For example, when I was studying Japanese, I found that most of the self-teaching materials I found were targeted at executives who were expecting to be in Japan for business reasons, and so the sample dialogues and the vocabulary was all slanted in that direction.
A lot of other books seem slanted to be of most use to a tourist.
Since I'm never in either of those positions, I got tired of the bias. I wanted books that either slanted me toward materials I had access to - movies, television, science fiction novels - or else provided a reliable and engaging portrait of culture in one or two specific areas, with vocabulary to match.
That's one of mine. Another, I think I've already talked about - I wish that exclamations and brief, stand-alone phrases and sentences would come very early in the curriculum, because they're fun and they help me.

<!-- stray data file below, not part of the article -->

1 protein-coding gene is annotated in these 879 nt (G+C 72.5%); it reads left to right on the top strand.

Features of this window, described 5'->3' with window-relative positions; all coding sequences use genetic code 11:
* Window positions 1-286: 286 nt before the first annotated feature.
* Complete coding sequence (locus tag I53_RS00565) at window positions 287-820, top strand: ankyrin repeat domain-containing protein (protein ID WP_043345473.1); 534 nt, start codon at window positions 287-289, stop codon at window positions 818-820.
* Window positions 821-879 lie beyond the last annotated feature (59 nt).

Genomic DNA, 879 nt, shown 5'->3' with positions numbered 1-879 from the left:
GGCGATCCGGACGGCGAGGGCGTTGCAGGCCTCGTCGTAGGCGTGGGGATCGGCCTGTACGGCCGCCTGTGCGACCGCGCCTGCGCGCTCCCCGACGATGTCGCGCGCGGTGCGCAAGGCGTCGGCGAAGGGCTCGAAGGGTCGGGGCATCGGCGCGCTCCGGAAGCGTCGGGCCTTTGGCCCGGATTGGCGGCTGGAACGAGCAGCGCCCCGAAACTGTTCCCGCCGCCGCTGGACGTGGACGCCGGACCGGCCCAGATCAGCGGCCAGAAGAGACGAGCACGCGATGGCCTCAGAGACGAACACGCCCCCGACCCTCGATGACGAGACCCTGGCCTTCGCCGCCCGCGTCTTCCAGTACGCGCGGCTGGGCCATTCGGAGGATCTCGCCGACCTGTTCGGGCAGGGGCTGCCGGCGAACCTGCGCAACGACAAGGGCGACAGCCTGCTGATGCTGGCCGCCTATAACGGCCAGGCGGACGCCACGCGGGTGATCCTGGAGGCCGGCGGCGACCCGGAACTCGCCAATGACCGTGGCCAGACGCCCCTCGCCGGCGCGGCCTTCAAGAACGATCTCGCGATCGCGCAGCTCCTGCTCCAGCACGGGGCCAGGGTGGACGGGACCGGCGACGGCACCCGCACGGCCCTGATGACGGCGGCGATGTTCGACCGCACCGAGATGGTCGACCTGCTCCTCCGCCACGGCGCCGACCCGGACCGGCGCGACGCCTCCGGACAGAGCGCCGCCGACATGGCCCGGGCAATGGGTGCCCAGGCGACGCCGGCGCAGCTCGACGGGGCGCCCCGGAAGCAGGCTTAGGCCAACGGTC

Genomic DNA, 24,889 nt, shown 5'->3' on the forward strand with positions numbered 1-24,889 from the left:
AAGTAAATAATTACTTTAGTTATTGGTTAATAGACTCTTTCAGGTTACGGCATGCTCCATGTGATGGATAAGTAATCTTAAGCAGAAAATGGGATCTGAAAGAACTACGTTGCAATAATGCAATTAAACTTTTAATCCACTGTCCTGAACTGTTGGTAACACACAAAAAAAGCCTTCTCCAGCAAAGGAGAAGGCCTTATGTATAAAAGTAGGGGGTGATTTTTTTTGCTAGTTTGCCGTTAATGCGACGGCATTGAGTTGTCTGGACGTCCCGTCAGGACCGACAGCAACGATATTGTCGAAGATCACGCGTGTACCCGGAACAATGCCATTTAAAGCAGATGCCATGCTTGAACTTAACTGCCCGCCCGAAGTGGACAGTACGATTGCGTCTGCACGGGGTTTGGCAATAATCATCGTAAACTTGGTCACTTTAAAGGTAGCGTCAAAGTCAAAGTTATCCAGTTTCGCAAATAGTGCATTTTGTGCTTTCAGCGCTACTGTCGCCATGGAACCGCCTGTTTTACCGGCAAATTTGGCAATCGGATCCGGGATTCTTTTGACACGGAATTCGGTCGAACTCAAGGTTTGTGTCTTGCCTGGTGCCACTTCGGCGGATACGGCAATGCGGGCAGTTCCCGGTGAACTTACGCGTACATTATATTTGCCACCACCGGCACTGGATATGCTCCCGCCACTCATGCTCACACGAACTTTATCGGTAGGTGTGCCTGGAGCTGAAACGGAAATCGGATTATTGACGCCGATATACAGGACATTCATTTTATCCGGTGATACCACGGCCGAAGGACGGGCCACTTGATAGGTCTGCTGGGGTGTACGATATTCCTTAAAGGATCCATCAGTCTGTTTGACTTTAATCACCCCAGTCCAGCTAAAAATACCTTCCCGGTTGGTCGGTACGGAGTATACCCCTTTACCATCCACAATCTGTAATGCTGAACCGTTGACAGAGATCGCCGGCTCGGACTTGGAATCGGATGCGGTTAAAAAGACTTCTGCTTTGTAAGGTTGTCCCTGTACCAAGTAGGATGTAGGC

Another is that I like to be taught both grammar and nuance, when I'm first learning things.
Yet another is that these days, if I'm studying the language and dialect of an area in which electronic communication is common, I'd like to be taught the customs and variations of the language that are common in e-mail and IM chats, in the same way that I remember in high school learning how to write different kinds of formal and informal letters for what we would now call snail mail.
I'm not saying that books should be like that. I'm probably not average enough to be a good basis for anyone to judge how to organize a textbook (although I still think there could be a very profitable series of self-instructions language books of "X-language For the Movie-Goer"). I'm just saying, in some fantasy world in which someone constructed language textbooks JUST FOR ME, that's what they'd be like.
So those are some of mine. What are some of yours?